A Schooner is a long-rigged sailing ship with originally two, but later also more masts. The hull is long and narrow (4:1 ratio) with a deeply draft keel, and the frames have a S-shape over the entire length. A characteristic feature of schooner rigs is that the aft mast is longer than the forward one (with the exception of the early European schooner rigged ships of the 19th century). By three-masted schooners, the masts can be the same length, possibly the middle one can be longer. The front mast (jib mast) was often equipped with two square sails. In Western Europe, around 1900 many schooners were used for coastal shipping. These had have a flat bottom and were sometimes fitted with side swords to limit drift in the absence of a keel. Around 1910 the first auxiliary engines were installed. The ship type fell into disuse after 1920 due to the emerging motorized coastal shipping.

The schooner was developed on the North American east coast, and most likely the Newfoundland area. Initially, the schooners were intended for fishing on the Grand Banks.

A square sail on the front or foremast is called breefok in the Dutch language area. The standing gaff rig was developed in the Netherlands around the 16th century. Forerunners were the sprit and smack sail. The topsails made their appearance around 1800 and with the disappearance of square sails the schooner rig was born. The schooners built for trade were given a topmast on the aft mast that could carry the gaff topsail and this gave rise to the still used (modern) high-cross mast schooner rig, but contrary to popular belief, this is not a special schooner feature. Many of the later freight schooners had U-shaped trusses in the center section, steeply raked stems and a deep keel.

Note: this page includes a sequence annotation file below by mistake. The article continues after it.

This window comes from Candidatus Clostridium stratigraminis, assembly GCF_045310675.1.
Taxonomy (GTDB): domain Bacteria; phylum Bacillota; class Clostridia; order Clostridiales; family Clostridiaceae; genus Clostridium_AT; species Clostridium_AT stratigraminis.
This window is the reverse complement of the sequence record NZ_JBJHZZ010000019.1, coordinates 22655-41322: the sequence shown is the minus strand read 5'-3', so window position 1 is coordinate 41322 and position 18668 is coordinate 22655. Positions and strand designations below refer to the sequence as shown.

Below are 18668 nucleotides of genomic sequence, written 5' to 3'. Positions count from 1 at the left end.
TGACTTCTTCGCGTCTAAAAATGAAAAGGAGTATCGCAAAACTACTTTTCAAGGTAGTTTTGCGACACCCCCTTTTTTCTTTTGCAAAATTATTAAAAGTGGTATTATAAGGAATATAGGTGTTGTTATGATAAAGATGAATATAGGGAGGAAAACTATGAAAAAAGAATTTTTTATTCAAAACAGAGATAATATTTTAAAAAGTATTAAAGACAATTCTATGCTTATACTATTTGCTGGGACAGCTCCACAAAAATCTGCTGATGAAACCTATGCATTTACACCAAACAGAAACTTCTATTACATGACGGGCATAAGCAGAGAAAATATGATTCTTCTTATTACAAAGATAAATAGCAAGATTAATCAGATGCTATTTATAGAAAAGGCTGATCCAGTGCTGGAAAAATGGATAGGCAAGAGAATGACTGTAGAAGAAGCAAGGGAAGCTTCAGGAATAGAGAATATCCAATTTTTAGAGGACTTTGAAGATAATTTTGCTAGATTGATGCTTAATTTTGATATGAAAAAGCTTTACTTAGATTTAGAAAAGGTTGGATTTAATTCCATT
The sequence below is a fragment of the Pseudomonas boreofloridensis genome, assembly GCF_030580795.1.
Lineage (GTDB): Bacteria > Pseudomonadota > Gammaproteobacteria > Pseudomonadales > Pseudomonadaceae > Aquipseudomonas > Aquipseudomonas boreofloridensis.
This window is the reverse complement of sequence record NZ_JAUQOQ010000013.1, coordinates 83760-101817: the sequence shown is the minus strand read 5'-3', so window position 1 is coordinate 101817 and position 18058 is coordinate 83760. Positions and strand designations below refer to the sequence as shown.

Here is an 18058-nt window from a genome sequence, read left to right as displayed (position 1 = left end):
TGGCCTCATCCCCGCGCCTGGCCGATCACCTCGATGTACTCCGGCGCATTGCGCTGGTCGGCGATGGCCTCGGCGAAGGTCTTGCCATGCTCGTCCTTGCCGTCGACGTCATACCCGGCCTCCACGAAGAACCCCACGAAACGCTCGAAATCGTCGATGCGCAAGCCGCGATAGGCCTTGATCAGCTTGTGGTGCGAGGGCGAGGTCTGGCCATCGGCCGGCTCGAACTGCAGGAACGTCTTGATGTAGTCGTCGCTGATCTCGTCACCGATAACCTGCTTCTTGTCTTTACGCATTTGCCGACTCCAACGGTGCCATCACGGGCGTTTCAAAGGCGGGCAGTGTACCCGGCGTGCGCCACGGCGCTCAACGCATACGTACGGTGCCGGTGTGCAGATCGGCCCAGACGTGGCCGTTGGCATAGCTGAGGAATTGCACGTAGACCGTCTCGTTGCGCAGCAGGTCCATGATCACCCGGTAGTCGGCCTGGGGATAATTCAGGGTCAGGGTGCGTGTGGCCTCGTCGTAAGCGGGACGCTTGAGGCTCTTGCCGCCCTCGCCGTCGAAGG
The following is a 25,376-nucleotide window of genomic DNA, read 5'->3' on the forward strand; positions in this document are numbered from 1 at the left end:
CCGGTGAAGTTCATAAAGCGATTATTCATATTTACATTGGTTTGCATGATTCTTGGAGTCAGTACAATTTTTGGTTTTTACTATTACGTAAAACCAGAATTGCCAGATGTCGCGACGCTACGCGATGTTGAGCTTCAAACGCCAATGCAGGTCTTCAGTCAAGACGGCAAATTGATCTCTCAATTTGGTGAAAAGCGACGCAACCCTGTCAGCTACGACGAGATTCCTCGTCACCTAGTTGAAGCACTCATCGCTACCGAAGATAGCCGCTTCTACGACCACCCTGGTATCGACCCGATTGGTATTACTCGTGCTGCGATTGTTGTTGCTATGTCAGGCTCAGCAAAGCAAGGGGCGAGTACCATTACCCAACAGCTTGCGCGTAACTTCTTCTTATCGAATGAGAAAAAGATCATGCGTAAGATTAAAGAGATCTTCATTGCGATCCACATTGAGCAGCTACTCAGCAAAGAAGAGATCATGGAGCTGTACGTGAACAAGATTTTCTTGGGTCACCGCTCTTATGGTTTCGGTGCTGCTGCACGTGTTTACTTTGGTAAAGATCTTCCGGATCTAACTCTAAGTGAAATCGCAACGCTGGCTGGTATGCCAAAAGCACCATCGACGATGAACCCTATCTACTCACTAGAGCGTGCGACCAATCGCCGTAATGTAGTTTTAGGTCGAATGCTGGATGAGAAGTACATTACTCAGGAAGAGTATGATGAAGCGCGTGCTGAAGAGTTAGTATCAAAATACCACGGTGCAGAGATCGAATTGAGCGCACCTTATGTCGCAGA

Three-mast topsail schooner: One or two square sails above the schooner sail on the fore mast.
Three masted schooner: All masts are long rigged.
Grandbank Schooner: The ancestor of all schooners was used on the grandbanks of Nova Scotia for fishing. They had to withstand the turbulent seas of the Gulf Stream and the unpredictable local weather. They were smooth-decked and light but strong built mainly of Oregon pine.

2, 3, 4, 5 and 6 masted schooners have been built, and even a 7-masted schooner. All sail the standing gaff rig behind the mast.

Gaff topsails could be fed to any mast if it was extended by a topmast. The regular topsail or jib was first used only on the foremast, but later on all masts, and were used in light winds on broad courses.

DOEVE Brokers and Valuers is your dedicated Yacht Broker and Ship Broker for Schooners. For further information about the sale of your Schooner or if you wish to purchase a Schooner, please contact us.